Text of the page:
Musical Score By: James Horner

Distributed by: Sony Classical

Reviewed by Melissa Minners

            In the dramatic film, Southpaw, Jake Gyllenhaal is Billy Hope, a retired World Light Heavyweight Champion boxer, living happily with his wife (Rachel McAdams) and daughter (Oona Laurence) in New York City until an incident with an up-and-coming boxer that leaves his wife dead and Billy devastated.  After getting his life back together, Billy decides it's time to get his career back in order, convincing the owner (Forest Whitaker) of the gym he is working at to train him for a fight that will not only help re-launch his career, but also offer up a little ringside therapy.

            The musical score of Southpaw has the distinction of being the very last created by renowned composer James Horner, who died in a plane crash on June 22, 2015.  Having created musical scores for film for over four decades, Horner began his scoring career with The Lady in Red and never looked back, creating musical scores for such well-known films as Titanic, An American Tail, Krull, Cocoon, Aliens, The Perfect Storm, A Beautiful Mind, Avatar and more.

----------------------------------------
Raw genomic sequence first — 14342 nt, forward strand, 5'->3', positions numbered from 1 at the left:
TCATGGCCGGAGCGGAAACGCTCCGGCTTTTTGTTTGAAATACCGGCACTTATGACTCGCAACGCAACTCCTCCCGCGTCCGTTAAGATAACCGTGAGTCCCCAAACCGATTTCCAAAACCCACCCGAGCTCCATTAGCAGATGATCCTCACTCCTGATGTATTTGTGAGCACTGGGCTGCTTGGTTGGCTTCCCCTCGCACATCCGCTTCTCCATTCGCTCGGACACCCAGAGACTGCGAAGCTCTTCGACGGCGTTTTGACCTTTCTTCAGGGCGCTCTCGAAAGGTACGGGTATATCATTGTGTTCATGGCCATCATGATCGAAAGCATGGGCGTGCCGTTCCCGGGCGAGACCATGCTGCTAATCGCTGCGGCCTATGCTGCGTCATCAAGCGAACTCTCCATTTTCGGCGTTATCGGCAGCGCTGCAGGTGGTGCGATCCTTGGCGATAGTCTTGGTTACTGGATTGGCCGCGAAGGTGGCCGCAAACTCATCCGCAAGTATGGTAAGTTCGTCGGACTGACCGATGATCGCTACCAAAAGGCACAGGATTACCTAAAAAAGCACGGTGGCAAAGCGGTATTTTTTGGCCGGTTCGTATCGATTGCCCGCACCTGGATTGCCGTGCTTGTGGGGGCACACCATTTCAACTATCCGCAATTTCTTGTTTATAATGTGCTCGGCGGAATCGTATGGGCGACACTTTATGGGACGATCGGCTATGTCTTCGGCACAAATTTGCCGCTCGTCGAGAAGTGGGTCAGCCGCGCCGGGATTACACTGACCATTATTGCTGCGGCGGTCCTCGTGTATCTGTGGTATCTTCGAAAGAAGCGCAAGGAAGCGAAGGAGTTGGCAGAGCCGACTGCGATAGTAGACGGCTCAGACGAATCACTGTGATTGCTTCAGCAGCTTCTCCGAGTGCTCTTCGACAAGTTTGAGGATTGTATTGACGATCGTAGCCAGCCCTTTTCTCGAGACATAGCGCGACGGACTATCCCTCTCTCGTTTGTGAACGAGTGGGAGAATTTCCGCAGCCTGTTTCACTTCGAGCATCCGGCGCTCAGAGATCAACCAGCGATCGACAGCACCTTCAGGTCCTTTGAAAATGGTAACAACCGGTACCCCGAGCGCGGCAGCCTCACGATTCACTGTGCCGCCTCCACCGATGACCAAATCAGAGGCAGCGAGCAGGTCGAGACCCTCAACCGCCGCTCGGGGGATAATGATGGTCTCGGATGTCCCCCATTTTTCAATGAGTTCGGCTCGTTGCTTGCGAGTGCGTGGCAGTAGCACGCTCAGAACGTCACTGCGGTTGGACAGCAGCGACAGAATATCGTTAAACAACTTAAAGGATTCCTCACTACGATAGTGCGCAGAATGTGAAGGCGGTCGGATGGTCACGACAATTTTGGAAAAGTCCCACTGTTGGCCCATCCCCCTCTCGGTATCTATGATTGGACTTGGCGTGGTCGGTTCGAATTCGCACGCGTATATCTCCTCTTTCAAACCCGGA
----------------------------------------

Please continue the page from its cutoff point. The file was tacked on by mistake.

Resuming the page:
The Southpaw Soundtrack features a dramatic score that begins on a quieter, more content note.  These are piano driven tracks with some electronic sound thrown in.  The Funeral, Alone features a soft undertone of solemnity and perhaps shock.  Then we come to Suicidal Rampage which is a dramatic track featuring heavy pianos and strings and a score that rises in crescendo as the anger and anguish increases.  The fight scene, Hope vs Escobar, is very dramatic featuring heavy percussion and a mix of piano, strings and electronic sound.

            The last of James Horner's scores to be written, but the next to last to be released, the music of Southpaw perfectly represents the anguish of the main character's loss, his struggle to accept his new life and his courage and determination to overcome personal disaster and change his life for the better.  The Southpaw Soundtrack features a wonderfully dramatic and emotional score well worth the listen.


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